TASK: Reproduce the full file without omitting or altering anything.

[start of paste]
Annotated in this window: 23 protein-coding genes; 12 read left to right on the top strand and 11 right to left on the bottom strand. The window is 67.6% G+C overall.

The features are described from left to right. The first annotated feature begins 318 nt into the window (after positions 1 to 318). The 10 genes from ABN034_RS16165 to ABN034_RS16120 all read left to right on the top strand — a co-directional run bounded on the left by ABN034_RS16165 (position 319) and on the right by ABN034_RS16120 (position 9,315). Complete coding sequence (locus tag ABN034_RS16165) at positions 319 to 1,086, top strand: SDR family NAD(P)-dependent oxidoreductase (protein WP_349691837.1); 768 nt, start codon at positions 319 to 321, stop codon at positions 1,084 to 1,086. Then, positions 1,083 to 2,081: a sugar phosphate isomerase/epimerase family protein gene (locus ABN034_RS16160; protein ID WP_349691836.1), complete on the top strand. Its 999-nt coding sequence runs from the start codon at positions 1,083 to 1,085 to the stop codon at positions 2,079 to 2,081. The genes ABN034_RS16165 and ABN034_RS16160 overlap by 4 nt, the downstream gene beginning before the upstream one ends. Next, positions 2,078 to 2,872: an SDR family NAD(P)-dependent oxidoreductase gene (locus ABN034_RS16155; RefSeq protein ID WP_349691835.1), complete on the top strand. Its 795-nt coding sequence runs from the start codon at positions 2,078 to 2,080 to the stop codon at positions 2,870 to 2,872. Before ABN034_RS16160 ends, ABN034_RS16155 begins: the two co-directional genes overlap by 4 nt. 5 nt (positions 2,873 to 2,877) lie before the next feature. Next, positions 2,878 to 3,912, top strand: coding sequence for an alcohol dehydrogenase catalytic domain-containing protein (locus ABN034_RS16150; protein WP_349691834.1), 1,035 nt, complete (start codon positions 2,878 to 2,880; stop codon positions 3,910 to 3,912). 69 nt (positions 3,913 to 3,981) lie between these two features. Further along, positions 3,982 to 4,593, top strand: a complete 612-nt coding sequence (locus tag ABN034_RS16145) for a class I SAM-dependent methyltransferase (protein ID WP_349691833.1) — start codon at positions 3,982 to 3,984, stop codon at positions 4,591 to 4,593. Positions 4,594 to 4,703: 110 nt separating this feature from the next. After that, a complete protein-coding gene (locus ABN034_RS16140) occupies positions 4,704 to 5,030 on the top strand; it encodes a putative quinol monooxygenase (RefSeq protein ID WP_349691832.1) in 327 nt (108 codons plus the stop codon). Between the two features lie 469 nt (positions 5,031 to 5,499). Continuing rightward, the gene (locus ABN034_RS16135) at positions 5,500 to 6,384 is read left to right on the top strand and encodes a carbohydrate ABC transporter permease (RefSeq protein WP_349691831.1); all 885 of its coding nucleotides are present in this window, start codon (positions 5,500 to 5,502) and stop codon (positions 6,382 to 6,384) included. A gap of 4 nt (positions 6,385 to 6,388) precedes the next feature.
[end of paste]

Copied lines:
Annotated in this window: 23 protein-coding genes; 12 read left to right on the top strand and 11 right to left on the bottom strand. The window is 67.6% G+C overall.

The features are described from left to right. The first annotated feature begins 318 nt into the window (after positions 1 to 318). The 10 genes from ABN034_RS16165 to ABN034_RS16120 all read left to right on the top strand — a co-directional run bounded on the left by ABN034_RS16165 (position 319) and on the right by ABN034_RS16120 (position 9,315). Complete coding sequence (locus tag ABN034_RS16165) at positions 319 to 1,086, top strand: SDR family NAD(P)-dependent oxidoreductase (protein WP_349691837.1); 768 nt, start codon at positions 319 to 321, stop codon at positions 1,084 to 1,086. Then, positions 1,083 to 2,081: a sugar phosphate isomerase/epimerase family protein gene (locus ABN034_RS16160; protein ID WP_349691836.1), complete on the top strand. Its 999-nt coding sequence runs from the start codon at positions 1,083 to 1,085 to the stop codon at positions 2,079 to 2,081. The genes ABN034_RS16165 and ABN034_RS16160 overlap by 4 nt, the downstream gene beginning before the upstream one ends. Next, positions 2,078 to 2,872: an SDR family NAD(P)-dependent oxidoreductase gene (locus ABN034_RS16155; RefSeq protein ID WP_349691835.1), complete on the top strand. Its 795-nt coding sequence runs from the start codon at positions 2,078 to 2,080 to the stop codon at positions 2,870 to 2,872. Before ABN034_RS16160 ends, ABN034_RS16155 begins: the two co-directional genes overlap by 4 nt. 5 nt (positions 2,873 to 2,877) lie before the next feature. Next, positions 2,878 to 3,912, top strand: coding sequence for an alcohol dehydrogenase catalytic domain-containing protein (locus ABN034_RS16150; protein WP_349691834.1), 1,035 nt, complete (start codon positions 2,878 to 2,880; stop codon positions 3,910 to 3,912). 69 nt (positions 3,913 to 3,981) lie between these two features. Further along, positions 3,982 to 4,593, top strand: a complete 612-nt coding sequence (locus tag ABN034_RS16145) for a class I SAM-dependent methyltransferase (protein ID WP_349691833.1) — start codon at positions 3,982 to 3,984, stop codon at positions 4,591 to 4,593. Positions 4,594 to 4,703: 110 nt separating this feature from the next. After that, a complete protein-coding gene (locus ABN034_RS16140) occupies positions 4,704 to 5,030 on the top strand; it encodes a putative quinol monooxygenase (RefSeq protein ID WP_349691832.1) in 327 nt (108 codons plus the stop codon). Between the two features lie 469 nt (positions 5,031 to 5,499). Continuing rightward, the gene (locus ABN034_RS16135) at positions 5,500 to 6,384 is read left to right on the top strand and encodes a carbohydrate ABC transporter permease (RefSeq protein WP_349691831.1); all 885 of its coding nucleotides are present in this window, start codon (positions 5,500 to 5,502) and stop codon (positions 6,382 to 6,384) included. A gap of 4 nt (positions 6,385 to 6,388) precedes the next feature.